He also recalled being whipped and having coal oil poured over his head.

While at the school he encountered a reverend who was convinced he could make Sasakamoose into a big-time hockey player.

"He said to me, 'Freddie, I'm going to make you a champion,'" Sasakamoose recalled in a video released by Hockey Canada in 2017.

Indigenous hockey icon Sasakamoose hospitalized with potential case of COVID-19

  Indigenous hockey icon Sasakamoose hospitalized with potential case of COVID-19 Fred Sasakamoose, one of the first Indigenous players in NHL history, has been hospitalized due to a suspected case of COVID-19. The hockey pioneer was admitted to a health facility Friday for treatment after having symptoms for a couple of days, according to a Facebook post from the official account of his national hockey championship. He was presumed positive at the time and was awaiting test results. Sasakamoose's son, Neil, said SaturdayThe hockey pioneer was admitted to a health facility Friday for treatment after having symptoms for a couple of days, according to a Facebook post from the official account of his national hockey championship. He was presumed positive at the time and was awaiting test results.

The service links COVID - 19 related data like a health questionnaire and temperature check to The great irony is that George Orwell’s 1984 never arrived in 1984, but in 2020 Covid - 19 could perhaps more accurately be called ’Covid-1984’ for all the restrictive, authoritarian measures it has ushered in.

If Covid - 19 killed 30,000, and lockdown killed the other 30,000, then the lockdown was a complete and utter waste of time. and should never happen again. The great fear is that this would be a message this government does not want to hear – so they will do everything possible not to hear it.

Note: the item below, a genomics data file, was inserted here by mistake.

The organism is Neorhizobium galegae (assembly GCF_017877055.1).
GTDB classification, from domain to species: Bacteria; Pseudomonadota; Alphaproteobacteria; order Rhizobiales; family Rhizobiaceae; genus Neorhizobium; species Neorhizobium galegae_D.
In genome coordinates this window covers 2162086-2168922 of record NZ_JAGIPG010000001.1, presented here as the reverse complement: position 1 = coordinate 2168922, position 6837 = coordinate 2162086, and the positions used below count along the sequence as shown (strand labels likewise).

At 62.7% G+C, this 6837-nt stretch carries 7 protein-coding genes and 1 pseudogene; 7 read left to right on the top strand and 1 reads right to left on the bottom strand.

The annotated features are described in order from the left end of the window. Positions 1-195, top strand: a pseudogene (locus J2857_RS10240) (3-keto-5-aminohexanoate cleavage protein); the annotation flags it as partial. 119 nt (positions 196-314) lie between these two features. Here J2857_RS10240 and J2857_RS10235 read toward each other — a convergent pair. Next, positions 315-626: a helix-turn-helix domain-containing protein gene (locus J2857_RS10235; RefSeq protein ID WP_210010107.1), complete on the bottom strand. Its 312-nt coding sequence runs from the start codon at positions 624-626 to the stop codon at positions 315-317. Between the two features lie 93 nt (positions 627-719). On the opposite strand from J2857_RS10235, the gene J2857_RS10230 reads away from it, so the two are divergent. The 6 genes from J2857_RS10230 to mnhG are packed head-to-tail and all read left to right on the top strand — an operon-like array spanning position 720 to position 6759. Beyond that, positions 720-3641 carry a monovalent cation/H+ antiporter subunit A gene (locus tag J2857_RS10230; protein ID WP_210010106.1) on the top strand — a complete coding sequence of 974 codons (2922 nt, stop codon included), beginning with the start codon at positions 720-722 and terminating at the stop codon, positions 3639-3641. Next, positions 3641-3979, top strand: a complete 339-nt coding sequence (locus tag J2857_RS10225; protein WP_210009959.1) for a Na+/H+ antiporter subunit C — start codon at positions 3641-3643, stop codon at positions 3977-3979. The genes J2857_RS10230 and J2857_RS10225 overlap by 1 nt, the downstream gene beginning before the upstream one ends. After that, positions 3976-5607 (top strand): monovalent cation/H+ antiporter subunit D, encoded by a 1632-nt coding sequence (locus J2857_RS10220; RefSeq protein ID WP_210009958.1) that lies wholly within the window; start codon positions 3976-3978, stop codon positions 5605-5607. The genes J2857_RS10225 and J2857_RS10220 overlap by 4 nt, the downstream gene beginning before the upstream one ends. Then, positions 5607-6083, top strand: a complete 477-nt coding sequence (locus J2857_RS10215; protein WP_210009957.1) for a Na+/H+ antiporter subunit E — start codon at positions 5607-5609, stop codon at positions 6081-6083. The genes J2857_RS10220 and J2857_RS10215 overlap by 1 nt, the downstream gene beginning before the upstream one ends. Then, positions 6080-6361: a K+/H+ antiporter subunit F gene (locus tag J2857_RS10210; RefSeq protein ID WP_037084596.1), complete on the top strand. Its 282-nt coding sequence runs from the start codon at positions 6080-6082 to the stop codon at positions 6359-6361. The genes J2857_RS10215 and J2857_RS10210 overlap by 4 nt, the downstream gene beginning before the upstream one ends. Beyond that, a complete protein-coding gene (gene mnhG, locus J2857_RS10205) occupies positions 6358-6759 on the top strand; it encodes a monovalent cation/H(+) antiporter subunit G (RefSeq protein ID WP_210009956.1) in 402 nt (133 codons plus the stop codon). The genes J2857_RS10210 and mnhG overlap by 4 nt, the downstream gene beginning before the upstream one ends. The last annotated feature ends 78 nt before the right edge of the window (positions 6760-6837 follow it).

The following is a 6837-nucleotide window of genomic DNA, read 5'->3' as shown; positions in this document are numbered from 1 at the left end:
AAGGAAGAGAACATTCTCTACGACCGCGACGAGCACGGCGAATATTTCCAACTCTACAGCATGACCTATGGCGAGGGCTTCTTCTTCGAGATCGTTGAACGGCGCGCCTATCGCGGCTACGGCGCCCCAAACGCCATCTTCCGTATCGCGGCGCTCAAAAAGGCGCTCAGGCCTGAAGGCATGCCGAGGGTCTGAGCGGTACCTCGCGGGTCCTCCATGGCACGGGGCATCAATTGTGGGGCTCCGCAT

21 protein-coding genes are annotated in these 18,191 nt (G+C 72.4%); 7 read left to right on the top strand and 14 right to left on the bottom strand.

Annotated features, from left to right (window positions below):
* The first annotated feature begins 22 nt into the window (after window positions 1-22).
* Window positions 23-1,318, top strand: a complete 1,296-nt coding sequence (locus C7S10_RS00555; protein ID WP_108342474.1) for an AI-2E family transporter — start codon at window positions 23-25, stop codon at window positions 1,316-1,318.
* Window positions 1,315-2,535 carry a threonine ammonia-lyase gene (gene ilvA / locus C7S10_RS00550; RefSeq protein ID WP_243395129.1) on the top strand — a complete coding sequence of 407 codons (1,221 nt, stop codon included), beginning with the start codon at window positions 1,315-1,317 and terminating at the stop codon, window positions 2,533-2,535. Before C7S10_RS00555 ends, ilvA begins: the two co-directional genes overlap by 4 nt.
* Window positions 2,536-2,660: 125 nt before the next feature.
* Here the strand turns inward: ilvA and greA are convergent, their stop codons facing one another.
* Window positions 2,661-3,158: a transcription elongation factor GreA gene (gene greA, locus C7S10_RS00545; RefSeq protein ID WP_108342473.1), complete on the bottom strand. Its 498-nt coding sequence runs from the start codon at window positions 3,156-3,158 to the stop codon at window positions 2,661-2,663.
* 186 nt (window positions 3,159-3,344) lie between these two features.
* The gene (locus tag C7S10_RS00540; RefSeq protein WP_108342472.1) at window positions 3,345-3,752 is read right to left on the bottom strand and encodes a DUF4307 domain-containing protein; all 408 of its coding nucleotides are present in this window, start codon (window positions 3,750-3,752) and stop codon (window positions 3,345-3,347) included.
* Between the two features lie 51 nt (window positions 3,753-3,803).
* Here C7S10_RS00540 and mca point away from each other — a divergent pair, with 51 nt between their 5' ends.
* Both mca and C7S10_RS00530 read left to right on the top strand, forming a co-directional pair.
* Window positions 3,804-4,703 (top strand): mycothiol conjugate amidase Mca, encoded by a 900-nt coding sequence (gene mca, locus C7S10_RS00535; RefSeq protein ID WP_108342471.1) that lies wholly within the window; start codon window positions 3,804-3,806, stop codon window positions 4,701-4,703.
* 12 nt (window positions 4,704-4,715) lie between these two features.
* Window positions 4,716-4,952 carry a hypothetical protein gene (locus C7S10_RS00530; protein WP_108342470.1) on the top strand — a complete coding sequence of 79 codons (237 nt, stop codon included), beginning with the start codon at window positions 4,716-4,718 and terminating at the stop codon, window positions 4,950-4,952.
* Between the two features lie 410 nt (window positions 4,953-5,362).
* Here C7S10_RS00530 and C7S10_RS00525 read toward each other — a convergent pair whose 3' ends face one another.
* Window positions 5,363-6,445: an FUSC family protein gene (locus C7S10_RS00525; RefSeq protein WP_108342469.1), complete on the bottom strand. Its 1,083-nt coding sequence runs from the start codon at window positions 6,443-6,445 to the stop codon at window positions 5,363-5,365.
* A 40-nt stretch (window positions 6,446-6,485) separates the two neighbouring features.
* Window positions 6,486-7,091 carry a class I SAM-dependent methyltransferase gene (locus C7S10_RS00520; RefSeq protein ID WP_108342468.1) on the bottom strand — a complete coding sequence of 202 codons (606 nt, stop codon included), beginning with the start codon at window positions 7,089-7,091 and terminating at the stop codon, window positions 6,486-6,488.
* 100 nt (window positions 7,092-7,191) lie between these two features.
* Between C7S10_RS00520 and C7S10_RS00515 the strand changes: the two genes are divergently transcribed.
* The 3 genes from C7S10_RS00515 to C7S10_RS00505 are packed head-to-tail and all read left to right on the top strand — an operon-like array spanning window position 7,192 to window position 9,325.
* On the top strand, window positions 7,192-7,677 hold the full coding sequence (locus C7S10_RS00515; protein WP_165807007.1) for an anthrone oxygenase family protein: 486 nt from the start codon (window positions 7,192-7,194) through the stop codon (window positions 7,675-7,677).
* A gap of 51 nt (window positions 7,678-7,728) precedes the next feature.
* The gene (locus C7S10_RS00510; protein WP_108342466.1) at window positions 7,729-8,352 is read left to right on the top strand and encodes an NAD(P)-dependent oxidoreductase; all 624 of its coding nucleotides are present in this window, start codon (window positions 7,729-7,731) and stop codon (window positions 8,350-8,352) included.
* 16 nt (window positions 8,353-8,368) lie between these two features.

Being someone young Indigenous people could look up to was important to Sasakamoose.

"To pave the way for Indian kids and the Metis, they look at you as a role model and they say 'Wow.' They look at my rings and my pictures. This is what I gain in life. This is what brought me to where I am," he said in the video.

"It's for you now to follow in the footsteps — maybe be better."

When his playing career came to an end, Sasakamoose returned to the Ahtahkoakoop Cree Nation north of Saskatoon. He became a band councillor and chief, and worked to develop minor hockey and other sports programs across Saskatchewan.

He was named to the Order of Canada in 2017, and given an honorary doctorate of law by the University of Saskatchewan earlier this year.

Due to the COVID-19 pandemic, the convocation ceremony was virtual so Sasakamoose recorded a video message.

"I had a hard time of life," he said. "You want to be somebody, then it takes, you know, a little more effort."

Still, the Indigenous hockey pioneer wanted his story to be heard. His book, "Call Me Indian," is set to come out in April.

"Time will come when I am no longer here," Sasakamoose said in his convocation message. "But my voice you will always use."

This report by The Canadian Press was first published Nov. 24, 2020.

The Canadian Press